Positive and unintended consequences of ‘Going Digital’
When Liberata embarked on its five-year ‘Going Digital’ programme aimed at raising the quality and outcomes of local authority revenue, finance and benefits services, we scrutinised the level of digital automation in our processes. We measured what proportion of our local authority’s customers presented digitally and, crucially, flowed through to completion without needing any manual or paper-based intervention.
We were surprised to find in 2018 that only 20 per cent of our total volumes were fully automated and digital.
So began a relentless effort to increase that percentage, doing everything we could to boost the uptake of online channels and then maintain the electronic format until transactions were concluded.
This was largely achieved through the systems and tools we had already invested in, and the skilled people across all our physical sites.
Two years in and the level of digital presentation has doubled to over 54 per cent. For our leading client, these levels are reaching 66 per cent. The levels of automation are just over 49% and we aspire to reach 75 per cent by the end of our ‘Going Digital’ programme.
For citizens using these services, that means less time taken to process a claim. For example, Housing Benefit new claims were processed 37 per cent faster than the national average based on the latest available national dataset. These have since improved by a further 24 per cent. There is far less need to contact us directly, and call and walk-in volumes are down 40 per cent since 2018 – meaning a smoother experience for claimants.
It has also improved the experience for our staff. Increased digitisation means we can much more easily move work around the organisation. The work can be completed at speed in the office or by home-workers across our virtual network. Less office space is needed and this increased flexibility has meant improved business resilience.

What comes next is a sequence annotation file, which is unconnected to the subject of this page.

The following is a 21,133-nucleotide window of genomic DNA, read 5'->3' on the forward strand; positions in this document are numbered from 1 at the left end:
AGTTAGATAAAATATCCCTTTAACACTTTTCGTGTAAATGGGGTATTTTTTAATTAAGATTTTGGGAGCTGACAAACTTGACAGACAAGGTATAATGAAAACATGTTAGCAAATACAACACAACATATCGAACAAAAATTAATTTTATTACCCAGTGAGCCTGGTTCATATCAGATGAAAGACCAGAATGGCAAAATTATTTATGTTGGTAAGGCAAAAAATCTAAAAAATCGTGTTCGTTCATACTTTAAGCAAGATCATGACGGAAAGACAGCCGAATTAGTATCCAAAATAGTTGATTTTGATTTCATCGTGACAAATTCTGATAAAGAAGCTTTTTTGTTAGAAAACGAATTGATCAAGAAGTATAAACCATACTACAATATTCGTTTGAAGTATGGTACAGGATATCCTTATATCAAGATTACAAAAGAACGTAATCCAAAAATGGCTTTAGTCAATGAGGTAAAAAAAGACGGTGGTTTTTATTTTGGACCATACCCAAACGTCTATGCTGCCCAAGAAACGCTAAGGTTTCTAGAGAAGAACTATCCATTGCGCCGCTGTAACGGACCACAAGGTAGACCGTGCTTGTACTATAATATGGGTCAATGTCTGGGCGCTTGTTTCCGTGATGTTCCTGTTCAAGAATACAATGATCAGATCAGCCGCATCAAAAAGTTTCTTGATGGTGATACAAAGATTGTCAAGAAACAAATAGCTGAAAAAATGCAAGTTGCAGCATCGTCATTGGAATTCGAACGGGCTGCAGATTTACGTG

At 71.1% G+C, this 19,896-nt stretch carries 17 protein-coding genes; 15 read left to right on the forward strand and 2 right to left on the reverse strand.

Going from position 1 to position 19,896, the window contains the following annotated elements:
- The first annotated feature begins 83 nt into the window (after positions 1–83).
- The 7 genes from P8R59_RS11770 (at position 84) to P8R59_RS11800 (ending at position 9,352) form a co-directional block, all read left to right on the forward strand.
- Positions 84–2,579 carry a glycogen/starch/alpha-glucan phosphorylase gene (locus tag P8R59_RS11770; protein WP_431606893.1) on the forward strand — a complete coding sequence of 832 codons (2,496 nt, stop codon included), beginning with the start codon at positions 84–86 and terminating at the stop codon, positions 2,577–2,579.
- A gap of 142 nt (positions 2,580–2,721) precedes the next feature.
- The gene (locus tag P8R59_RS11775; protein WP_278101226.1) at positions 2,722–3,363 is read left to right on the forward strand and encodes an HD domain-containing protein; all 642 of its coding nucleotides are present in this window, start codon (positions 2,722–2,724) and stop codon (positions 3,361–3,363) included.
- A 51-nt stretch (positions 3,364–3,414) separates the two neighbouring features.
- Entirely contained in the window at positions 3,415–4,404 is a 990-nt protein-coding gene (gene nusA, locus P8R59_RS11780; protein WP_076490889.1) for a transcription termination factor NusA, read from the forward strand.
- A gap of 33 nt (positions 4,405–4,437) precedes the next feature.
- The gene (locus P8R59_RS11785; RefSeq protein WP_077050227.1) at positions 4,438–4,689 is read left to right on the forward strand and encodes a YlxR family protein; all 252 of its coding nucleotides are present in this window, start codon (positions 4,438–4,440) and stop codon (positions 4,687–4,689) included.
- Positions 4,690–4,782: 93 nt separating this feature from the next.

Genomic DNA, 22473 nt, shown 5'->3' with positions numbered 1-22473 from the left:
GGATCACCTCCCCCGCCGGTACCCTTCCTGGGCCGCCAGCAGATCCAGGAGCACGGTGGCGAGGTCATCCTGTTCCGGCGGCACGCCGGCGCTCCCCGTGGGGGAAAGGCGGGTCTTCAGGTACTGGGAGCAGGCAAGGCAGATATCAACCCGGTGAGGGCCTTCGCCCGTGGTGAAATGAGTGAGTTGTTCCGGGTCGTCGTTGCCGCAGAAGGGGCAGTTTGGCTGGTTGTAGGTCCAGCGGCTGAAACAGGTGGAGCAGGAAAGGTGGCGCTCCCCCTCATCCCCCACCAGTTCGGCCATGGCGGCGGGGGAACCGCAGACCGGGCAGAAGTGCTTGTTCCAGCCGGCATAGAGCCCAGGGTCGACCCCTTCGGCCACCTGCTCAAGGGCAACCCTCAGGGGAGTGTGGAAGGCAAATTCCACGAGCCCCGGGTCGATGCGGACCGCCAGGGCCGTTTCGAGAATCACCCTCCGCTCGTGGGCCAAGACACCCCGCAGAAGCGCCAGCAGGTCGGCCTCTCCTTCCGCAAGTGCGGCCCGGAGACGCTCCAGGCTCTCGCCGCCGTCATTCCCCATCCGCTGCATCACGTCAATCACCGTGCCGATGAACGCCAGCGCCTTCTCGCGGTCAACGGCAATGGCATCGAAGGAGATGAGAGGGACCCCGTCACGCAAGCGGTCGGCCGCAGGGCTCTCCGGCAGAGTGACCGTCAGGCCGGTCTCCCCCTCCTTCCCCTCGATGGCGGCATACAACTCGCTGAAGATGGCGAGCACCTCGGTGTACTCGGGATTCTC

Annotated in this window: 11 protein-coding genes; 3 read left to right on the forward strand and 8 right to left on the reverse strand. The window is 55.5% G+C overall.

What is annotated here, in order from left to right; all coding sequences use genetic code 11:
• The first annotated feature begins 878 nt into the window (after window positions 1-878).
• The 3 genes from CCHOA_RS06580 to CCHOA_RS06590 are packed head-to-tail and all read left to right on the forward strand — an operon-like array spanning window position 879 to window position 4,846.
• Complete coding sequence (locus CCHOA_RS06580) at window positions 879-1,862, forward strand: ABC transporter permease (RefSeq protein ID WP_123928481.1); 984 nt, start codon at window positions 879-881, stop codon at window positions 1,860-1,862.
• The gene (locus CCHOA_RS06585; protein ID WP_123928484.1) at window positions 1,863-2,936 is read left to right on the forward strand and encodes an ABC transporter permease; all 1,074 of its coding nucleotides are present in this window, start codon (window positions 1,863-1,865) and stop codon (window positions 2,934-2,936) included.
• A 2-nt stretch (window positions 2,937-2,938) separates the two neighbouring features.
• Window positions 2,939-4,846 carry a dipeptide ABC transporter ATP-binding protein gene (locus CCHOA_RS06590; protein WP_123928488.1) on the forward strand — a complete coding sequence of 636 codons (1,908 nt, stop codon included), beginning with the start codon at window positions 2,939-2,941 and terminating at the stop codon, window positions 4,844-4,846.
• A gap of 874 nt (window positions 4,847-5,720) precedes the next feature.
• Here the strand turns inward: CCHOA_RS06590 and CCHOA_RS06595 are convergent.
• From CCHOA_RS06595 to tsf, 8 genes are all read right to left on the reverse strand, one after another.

An unintended consequence today thanks to the efforts of our internal teams is that 90 per cent of our 1,200 employees are mobile and use standard technology to work from any location, including home, with only certain roles such as property maintenance and face-to-face customer services, unable to benefit from mobile working.
Whereas once ‘home-working’ was a lifestyle choice offered as part of being a flexible employer, the coronavirus crisis has meant this has become a critical capability and contingency plan.
Liberata and our local authority partners have been successful in rapidly switching a large proportion of back-office staff to home-working arrangements in response to the Covid-19 outbreak. This has been enabled precisely because we focused on ensuring that the bulk of our transaction work could be completed through digitally-enabled and automated processes.
No one envisaged needing the contingencies we are now putting in place as a result of the pandemic, but the above sequence demonstrates that positive partnerships between the public and private sector, capitalising on the potential of digital, can have a transformative impact on service delivery and business continuity. Achieving this has helped keep the local government services running for everyone.
Chief Executive Officer